Learn the basics of how each financial transaction affects a general ledger account, and how you can master creating financial statements.
What Is an Accounting Ledger?
An accounting ledger is a book that compiles all the information needed to prepare financial statements. It shows the various accounts from journal entries.
Accounting journals are the initial record of the transactions, the ledger summarizes and organizes the entries into debits and credits. Since the ledger acts as a second record-keeping book, it may also be referred to as the second book of entry.
The ledger contains a wide range of information including:
There are three main types of accounting ledgers:
- Purchase ledger: Shows accounts payable.
- Sales ledger: Records accounts receivable.
- General ledger: Records the accounts receivable and payable (debits and credits). The general ledger (nominal ledger) shows a business’s financial transactions. It prepares everything needed for a company’s financial statements.
What Is a Ledger Account?
Ledger accounts record all the transactions that affect a specific account with the general ledger. Each transaction is identified within the ledger account, along with a transaction number, date, and description. This makes it easy to find and look at the reason for the transaction.
Businesses can create ledgers for any income statement and balance sheet accounts. Here are some accounts that might come from the general ledger:
- Revenue accounts: Service fees and sales.
- Asset accounts: Accounts receivables, cash accounts, and prepaid expenses.
- Equity accounts: Shareholder distributions, common stocks, and retained earnings.
- Liability accounts: Credit, accounts payable, and accrued expenses.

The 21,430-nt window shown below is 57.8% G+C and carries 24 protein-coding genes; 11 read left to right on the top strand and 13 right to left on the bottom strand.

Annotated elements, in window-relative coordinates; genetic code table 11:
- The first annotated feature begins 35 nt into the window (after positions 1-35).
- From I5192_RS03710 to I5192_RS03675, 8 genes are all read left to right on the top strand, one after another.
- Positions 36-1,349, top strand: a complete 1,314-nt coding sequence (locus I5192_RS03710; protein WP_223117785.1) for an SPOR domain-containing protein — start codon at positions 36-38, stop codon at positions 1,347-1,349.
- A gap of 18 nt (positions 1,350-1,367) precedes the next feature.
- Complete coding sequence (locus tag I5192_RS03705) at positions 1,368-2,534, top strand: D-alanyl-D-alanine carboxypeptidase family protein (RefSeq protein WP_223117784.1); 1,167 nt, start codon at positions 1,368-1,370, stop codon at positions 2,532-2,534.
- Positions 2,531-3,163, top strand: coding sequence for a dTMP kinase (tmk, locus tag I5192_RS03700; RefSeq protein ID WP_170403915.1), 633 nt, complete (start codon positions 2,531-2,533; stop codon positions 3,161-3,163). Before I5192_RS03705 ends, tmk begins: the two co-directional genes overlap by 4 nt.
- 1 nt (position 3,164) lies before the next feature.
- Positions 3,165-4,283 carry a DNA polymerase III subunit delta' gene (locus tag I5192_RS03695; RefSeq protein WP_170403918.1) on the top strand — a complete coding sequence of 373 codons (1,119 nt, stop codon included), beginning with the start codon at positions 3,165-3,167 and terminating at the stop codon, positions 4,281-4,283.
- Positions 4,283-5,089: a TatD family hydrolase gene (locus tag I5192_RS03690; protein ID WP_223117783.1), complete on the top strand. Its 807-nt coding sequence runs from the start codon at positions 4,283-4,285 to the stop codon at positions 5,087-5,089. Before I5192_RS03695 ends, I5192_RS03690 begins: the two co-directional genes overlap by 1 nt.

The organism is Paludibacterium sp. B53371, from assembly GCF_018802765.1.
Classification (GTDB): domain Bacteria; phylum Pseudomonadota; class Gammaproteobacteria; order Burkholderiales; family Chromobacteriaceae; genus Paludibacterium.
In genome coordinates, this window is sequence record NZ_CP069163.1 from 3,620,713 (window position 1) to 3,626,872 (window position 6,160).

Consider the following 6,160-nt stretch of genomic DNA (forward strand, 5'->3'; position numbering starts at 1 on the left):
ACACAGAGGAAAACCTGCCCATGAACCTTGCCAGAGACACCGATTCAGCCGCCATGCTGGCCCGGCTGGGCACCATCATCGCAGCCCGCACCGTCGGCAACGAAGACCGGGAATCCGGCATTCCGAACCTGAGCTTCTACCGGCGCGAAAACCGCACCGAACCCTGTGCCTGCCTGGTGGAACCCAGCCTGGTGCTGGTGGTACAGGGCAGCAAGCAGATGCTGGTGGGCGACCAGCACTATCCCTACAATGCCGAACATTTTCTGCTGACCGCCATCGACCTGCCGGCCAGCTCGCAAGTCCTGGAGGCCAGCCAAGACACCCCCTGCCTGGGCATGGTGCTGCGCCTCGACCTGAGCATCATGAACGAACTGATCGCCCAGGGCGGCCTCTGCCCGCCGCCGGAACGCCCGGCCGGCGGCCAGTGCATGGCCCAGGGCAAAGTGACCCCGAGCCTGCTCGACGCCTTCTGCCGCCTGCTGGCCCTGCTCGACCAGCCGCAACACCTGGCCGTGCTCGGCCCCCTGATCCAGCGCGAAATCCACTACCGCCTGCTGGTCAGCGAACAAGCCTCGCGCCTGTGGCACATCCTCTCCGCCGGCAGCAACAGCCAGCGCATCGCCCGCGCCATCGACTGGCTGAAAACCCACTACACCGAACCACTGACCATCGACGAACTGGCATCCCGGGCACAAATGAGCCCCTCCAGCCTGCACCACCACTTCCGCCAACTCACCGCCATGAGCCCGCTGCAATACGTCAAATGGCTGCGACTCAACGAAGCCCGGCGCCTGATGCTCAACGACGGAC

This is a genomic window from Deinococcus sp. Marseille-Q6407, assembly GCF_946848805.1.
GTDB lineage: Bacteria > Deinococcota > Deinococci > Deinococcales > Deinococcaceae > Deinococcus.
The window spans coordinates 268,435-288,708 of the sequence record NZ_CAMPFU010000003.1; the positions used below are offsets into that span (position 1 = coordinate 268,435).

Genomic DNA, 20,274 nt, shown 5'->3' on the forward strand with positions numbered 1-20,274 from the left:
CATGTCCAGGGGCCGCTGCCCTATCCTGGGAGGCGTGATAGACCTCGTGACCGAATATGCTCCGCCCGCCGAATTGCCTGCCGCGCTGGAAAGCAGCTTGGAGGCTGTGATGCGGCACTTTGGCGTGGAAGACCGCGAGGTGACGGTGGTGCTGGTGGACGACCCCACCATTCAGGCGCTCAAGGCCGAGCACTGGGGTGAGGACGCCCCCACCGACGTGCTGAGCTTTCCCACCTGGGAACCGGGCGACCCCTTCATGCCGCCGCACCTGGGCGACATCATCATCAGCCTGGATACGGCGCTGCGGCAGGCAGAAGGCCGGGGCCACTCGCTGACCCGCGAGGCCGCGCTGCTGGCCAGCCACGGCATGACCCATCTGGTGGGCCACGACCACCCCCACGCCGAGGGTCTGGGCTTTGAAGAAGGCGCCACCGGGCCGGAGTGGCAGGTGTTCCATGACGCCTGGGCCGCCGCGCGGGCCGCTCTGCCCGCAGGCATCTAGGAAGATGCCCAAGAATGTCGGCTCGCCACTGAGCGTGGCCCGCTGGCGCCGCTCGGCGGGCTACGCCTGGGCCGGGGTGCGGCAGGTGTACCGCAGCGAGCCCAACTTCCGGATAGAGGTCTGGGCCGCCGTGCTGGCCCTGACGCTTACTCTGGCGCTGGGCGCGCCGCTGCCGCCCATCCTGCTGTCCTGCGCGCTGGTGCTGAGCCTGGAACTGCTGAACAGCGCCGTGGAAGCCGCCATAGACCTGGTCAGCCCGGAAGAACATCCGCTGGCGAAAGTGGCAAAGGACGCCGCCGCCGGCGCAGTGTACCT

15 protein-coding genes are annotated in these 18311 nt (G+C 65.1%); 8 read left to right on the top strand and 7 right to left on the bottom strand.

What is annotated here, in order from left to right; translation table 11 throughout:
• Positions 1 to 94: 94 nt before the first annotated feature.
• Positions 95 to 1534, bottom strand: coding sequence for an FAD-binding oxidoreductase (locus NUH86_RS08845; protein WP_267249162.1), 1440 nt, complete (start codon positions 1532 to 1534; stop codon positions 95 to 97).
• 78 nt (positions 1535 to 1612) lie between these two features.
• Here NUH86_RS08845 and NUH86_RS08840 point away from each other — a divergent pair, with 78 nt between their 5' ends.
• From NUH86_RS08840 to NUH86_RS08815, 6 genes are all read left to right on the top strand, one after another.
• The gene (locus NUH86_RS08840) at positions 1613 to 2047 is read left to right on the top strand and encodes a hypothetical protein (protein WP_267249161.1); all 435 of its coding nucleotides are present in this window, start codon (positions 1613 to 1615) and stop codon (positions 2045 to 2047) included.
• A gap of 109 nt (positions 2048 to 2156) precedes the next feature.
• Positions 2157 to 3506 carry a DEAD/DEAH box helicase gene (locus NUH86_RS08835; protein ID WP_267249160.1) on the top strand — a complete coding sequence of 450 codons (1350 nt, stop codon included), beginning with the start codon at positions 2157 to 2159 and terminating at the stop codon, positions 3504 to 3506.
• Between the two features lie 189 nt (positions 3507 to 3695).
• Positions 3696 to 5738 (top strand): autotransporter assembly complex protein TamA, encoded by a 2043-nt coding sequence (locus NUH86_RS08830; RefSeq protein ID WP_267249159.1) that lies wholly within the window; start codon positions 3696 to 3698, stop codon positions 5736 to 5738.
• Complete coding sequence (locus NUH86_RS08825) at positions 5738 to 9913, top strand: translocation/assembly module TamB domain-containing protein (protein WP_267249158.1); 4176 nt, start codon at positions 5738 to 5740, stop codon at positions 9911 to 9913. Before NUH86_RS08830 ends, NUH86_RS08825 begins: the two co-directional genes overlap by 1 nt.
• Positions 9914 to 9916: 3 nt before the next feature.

- Expense accounts: Rent, advertising, wages, and supplies.
How Do You Write a General Ledger?
Generally, companies use accounting software to keep track of accounting ledgers. But if you want to create a general ledger for your business, you should understand a little bit about double-entry bookkeeping.
The double-entry bookkeeping method is when one transaction affects no less than two general ledger accounts.
This means that every transaction is recorded in two columns, one in debit (on the left) and one in credit (on the right). These two columns need to balance when compiling financial reports.
Now, let’s look at the steps to creating your own ledger:
Set up the ledger accounts
Begin with the five account types above. Within each of those accounts, list which of the accounts you will need. For example, accrued expenses and credit accounts. Each of these will have a ledger.
For each ledger make three columns on the left for the date, journal entry number, and description.
On the right, make three columns for debits, credits, and running balance.
As transactions happen you can record them as a journal entry and then into the corresponding ledger, to keep everything up to date.
Create a trial balance
Using the debits and credits in each account, sum up the totals to create a trial balance report. This balance is then matched against the journal entries to create financial statements, including a balance sheet and income statement.
Why Create a Ledger if I Already Have a Journal?
The benefit of having both is to monitor accounts accurately. The journal has raw accounting entries to record financial transactions in order of date. A general ledger breaks things down into five different accounting items, allowing accountants to see where each financial transaction takes place and why. This is a big help when balancing accounts.
Keeping track of a business’s financials is imperative to business success. But things can get complicated if there are multiple transactions taking place. That’s where accounting ledgers come in. They use the information from the journal to provide detailed information for each transaction.
Ensuring your business transactions balance can be tricky if you don’t understand the basics. That’s where hiring an accountant can genuinely help to keep your company’s journals and ledgers balancing.